How To Wipe Out Tax Debt In Bankruptcy

Bankruptcy can be effective in eliminating or reorganizing debt.  When your debt becomes too much of a burden to bear and you want to make it more manageable, you might consider filing for bankruptcy relief. Despite what you may think, even some government tax debt may qualify for discharge under a Chapter 7 bankruptcy.  Tax debt may also qualify for inclusion in a Chapter 13 debt repayment plan. Unlike the process for most consumer debts, the bankruptcy rules for taxes are more stringent.

Not all tax debt will qualify for bankruptcy. In addition, timing is equally important. To ensure you receive the benefits of bankruptcy, you must file your petition timely. An experienced Arkansas bankruptcy attorney knows the Bankruptcy Rules and can help you navigate through the complicated process.

Chapter 7 eliminates some tax debt

There are three rules governing tax debt in the Bankruptcy Code. Tax debts that meet all of the following criteria may qualify for Chapter 7 liquation to erase your debt.

  • 3-Year Rule: The debt must originate from a tax return at due at least three years before you file bankruptcy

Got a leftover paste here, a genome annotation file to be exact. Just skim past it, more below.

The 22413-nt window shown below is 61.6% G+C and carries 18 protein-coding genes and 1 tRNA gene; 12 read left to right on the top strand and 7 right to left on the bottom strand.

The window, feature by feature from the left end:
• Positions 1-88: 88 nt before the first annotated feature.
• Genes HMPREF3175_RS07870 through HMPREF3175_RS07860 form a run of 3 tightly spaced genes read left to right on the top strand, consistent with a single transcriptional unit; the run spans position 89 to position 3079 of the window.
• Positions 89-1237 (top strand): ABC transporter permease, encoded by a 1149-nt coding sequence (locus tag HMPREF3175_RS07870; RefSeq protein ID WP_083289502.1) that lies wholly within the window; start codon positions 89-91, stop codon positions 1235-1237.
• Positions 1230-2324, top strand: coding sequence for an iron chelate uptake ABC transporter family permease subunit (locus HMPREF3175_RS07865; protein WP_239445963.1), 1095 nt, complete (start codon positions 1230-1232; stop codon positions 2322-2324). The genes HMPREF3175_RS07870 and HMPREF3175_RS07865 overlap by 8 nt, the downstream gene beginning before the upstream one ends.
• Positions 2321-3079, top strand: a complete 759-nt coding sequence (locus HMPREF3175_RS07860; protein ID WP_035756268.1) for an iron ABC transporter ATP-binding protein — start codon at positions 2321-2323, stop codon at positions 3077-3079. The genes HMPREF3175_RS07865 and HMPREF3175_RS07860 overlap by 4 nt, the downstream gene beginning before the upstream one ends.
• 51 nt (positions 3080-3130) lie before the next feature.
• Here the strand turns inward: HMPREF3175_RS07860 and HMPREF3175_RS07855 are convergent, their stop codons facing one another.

• 2-Year Rule: You must have filed your tax return at least two years before you initiate bankruptcy. If the IRS filed a substitute return for you, it does not count
  • 240-Day Rule: The IRS made an assessment of your tax liability at least 240 days before you file bankruptcy
  • Only income taxes:  Other taxes such as payroll taxes or penalties on taxes will not be discharged

Other exceptions to income tax discharge

If you willfully evaded or attempted to evade paying taxes or committed fraud on your tax return, the bankruptcy court will not discharge your income tax debt. In addition, any tax liens that were recorded prior to you filing bankruptcy may survive a bankruptcy discharge, to the extent of the equity in the property.

Repay tax debt through Chapter 13 plan

Income taxes that meet the above criteria may also qualify for repayment through a Chapter 13 repayment plan.  Sometimes, bankruptcy can force the IRS to agree to more favorable terms than those outside of the bankruptcy process.  This could include a longer pay off period — three to five years — and, in some instances, a repayment of less than the full amount of the debt you owe.

For more information on eliminating tax debt, contact the Law Offices of Craig Cook. We patiently guide you on the road to financial recovery and give you the tools you need to avoid going into future debt.